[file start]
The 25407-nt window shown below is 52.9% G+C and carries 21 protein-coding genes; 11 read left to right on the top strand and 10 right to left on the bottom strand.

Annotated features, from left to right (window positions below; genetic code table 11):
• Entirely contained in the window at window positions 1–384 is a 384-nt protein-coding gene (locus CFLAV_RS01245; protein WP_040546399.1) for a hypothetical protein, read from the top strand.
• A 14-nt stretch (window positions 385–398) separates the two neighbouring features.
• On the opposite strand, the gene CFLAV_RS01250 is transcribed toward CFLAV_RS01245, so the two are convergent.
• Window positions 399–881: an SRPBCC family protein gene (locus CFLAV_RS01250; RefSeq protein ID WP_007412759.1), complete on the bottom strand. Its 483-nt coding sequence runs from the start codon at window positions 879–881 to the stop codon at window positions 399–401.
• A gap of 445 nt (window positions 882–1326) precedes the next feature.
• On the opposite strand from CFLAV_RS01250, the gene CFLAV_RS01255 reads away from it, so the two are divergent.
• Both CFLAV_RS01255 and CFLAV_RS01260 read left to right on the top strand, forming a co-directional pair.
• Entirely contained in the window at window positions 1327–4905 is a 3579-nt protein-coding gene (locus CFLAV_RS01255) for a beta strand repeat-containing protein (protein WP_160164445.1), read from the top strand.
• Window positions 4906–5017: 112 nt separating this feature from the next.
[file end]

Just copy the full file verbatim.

The 25407-nt window shown below is 52.9% G+C and carries 21 protein-coding genes; 11 read left to right on the top strand and 10 right to left on the bottom strand.

Annotated features, from left to right (window positions below; genetic code table 11):
• Entirely contained in the window at window positions 1–384 is a 384-nt protein-coding gene (locus CFLAV_RS01245; protein WP_040546399.1) for a hypothetical protein, read from the top strand.
• A 14-nt stretch (window positions 385–398) separates the two neighbouring features.
• On the opposite strand, the gene CFLAV_RS01250 is transcribed toward CFLAV_RS01245, so the two are convergent.
• Window positions 399–881: an SRPBCC family protein gene (locus CFLAV_RS01250; RefSeq protein ID WP_007412759.1), complete on the bottom strand. Its 483-nt coding sequence runs from the start codon at window positions 879–881 to the stop codon at window positions 399–401.
• A gap of 445 nt (window positions 882–1326) precedes the next feature.
• On the opposite strand from CFLAV_RS01250, the gene CFLAV_RS01255 reads away from it, so the two are divergent.
• Both CFLAV_RS01255 and CFLAV_RS01260 read left to right on the top strand, forming a co-directional pair.
• Entirely contained in the window at window positions 1327–4905 is a 3579-nt protein-coding gene (locus CFLAV_RS01255) for a beta strand repeat-containing protein (protein WP_160164445.1), read from the top strand.
• Window positions 4906–5017: 112 nt separating this feature from the next.